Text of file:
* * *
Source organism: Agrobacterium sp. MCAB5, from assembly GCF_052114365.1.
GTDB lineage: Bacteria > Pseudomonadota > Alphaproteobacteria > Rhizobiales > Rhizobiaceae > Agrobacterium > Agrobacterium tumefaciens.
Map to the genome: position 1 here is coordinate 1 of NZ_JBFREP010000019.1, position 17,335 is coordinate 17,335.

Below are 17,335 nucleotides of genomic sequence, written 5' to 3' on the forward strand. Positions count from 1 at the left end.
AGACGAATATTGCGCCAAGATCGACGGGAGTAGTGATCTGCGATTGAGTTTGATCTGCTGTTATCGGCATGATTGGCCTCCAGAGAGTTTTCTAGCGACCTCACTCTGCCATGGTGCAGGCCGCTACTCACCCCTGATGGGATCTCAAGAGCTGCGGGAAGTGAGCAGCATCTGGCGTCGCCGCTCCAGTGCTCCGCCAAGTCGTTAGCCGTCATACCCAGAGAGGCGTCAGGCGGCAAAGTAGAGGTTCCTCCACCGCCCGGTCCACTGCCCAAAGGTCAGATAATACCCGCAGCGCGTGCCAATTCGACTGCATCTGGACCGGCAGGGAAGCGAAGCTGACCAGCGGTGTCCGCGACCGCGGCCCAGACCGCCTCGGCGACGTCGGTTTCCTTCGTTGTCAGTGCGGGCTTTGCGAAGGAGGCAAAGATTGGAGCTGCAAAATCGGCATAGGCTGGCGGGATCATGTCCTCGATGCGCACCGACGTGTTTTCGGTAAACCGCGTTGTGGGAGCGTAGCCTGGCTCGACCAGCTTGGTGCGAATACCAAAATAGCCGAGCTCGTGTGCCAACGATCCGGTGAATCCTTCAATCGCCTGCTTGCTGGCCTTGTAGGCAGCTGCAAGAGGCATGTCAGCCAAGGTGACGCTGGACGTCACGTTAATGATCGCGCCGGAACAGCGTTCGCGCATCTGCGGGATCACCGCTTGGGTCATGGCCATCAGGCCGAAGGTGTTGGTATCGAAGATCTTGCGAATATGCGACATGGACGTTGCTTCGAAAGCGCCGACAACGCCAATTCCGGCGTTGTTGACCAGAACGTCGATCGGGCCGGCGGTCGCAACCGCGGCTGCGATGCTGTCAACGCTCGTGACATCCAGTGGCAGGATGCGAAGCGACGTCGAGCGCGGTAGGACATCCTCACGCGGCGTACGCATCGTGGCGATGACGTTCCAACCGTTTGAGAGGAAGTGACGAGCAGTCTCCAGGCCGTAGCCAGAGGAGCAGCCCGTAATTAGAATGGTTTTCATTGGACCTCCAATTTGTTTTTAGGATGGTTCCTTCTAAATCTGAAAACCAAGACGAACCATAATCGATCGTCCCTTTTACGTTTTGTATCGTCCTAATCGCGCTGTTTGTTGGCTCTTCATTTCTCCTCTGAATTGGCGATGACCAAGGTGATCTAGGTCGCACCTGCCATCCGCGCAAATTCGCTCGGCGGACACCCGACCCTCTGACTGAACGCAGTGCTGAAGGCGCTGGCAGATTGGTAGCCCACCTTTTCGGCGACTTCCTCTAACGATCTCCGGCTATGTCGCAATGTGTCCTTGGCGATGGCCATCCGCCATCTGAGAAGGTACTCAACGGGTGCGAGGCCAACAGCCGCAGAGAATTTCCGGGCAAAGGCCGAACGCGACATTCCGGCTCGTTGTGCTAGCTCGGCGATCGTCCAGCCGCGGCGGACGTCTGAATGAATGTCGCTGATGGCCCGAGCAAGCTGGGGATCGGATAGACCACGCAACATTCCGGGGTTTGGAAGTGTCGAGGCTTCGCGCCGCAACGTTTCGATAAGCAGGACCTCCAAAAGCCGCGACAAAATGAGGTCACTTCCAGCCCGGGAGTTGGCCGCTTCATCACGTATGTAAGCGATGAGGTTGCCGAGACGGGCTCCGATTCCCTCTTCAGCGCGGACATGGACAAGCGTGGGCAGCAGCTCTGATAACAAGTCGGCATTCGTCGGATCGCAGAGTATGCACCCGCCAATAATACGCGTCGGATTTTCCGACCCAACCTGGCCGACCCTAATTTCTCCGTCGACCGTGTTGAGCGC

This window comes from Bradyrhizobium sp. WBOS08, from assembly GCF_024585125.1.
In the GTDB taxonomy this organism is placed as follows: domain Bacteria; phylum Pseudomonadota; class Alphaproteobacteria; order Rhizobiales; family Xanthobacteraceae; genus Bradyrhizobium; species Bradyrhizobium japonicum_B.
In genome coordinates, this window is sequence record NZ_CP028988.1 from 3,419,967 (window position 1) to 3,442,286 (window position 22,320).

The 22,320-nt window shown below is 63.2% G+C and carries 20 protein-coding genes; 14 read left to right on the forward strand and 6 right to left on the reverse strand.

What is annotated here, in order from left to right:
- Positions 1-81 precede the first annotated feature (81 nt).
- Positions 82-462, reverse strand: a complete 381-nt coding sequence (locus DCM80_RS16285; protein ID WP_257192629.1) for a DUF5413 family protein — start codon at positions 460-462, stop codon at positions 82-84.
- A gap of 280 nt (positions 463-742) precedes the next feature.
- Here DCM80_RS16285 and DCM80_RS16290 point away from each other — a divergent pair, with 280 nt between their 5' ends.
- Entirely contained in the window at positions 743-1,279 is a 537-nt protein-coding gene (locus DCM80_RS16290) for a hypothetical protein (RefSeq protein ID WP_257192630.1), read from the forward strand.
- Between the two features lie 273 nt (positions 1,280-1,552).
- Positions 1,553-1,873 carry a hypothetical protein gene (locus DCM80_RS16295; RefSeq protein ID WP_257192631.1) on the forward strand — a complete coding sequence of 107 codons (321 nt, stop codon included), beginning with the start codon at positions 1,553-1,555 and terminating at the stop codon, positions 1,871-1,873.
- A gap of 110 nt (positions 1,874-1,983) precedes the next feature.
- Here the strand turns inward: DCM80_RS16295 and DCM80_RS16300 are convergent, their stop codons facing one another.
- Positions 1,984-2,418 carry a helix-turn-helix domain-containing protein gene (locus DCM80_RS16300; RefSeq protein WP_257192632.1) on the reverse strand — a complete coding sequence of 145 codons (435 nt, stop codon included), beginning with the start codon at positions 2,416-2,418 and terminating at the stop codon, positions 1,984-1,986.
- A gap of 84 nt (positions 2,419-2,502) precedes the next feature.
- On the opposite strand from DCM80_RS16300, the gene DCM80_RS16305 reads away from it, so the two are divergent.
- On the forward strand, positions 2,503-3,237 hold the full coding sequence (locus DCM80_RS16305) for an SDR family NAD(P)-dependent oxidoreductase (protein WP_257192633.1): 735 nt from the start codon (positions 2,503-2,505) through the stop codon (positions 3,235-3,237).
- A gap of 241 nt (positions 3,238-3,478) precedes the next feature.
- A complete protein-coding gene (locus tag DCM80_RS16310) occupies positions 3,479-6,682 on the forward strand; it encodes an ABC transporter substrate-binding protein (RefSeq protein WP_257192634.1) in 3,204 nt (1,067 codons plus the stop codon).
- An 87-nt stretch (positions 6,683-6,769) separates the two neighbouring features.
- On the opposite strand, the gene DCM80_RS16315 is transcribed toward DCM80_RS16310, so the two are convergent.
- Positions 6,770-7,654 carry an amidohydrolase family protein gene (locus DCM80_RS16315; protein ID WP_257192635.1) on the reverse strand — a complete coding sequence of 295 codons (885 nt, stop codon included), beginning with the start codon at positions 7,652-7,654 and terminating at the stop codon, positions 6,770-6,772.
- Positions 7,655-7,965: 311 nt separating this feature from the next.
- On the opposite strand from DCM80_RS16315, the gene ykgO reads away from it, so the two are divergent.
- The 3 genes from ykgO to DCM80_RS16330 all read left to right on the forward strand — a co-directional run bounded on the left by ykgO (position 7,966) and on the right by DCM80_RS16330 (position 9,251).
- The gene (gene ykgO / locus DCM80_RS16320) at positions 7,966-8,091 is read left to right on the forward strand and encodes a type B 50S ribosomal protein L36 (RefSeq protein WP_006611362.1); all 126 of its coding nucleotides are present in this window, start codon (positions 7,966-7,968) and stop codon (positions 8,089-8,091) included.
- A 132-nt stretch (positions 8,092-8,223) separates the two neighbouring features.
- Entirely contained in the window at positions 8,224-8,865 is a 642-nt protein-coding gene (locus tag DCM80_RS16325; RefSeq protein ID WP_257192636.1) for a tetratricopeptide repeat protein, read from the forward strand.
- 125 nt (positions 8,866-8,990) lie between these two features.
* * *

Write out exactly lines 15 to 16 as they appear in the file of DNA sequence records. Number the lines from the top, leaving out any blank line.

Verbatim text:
- Entirely contained in the window at positions 743-1,279 is a 537-nt protein-coding gene (locus DCM80_RS16290) for a hypothetical protein (RefSeq protein ID WP_257192630.1), read from the forward strand.
- Between the two features lie 273 nt (positions 1,280-1,552).